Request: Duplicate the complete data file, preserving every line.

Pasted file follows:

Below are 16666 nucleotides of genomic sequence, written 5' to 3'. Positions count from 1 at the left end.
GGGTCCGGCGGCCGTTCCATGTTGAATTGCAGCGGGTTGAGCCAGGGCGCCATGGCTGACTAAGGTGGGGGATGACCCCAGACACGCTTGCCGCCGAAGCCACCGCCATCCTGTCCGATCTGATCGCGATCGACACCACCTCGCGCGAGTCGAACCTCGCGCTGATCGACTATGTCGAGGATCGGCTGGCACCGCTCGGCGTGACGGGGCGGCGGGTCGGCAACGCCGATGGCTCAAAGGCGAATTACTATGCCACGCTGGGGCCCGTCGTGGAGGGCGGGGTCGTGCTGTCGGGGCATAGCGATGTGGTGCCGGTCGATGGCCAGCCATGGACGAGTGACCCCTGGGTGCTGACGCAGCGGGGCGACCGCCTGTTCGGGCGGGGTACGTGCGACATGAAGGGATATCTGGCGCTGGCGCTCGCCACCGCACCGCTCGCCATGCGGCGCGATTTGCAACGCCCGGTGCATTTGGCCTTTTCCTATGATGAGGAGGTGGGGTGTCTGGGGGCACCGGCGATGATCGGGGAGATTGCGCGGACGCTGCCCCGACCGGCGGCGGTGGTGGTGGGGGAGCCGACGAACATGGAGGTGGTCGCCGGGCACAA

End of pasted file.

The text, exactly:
Below are 16666 nucleotides of genomic sequence, written 5' to 3'. Positions count from 1 at the left end.
GGGTCCGGCGGCCGTTCCATGTTGAATTGCAGCGGGTTGAGCCAGGGCGCCATGGCTGACTAAGGTGGGGGATGACCCCAGACACGCTTGCCGCCGAAGCCACCGCCATCCTGTCCGATCTGATCGCGATCGACACCACCTCGCGCGAGTCGAACCTCGCGCTGATCGACTATGTCGAGGATCGGCTGGCACCGCTCGGCGTGACGGGGCGGCGGGTCGGCAACGCCGATGGCTCAAAGGCGAATTACTATGCCACGCTGGGGCCCGTCGTGGAGGGCGGGGTCGTGCTGTCGGGGCATAGCGATGTGGTGCCGGTCGATGGCCAGCCATGGACGAGTGACCCCTGGGTGCTGACGCAGCGGGGCGACCGCCTGTTCGGGCGGGGTACGTGCGACATGAAGGGATATCTGGCGCTGGCGCTCGCCACCGCACCGCTCGCCATGCGGCGCGATTTGCAACGCCCGGTGCATTTGGCCTTTTCCTATGATGAGGAGGTGGGGTGTCTGGGGGCACCGGCGATGATCGGGGAGATTGCGCGGACGCTGCCCCGACCGGCGGCGGTGGTGGTGGGGGAGCCGACGAACATGGAGGTGGTCGCCGGGCACAA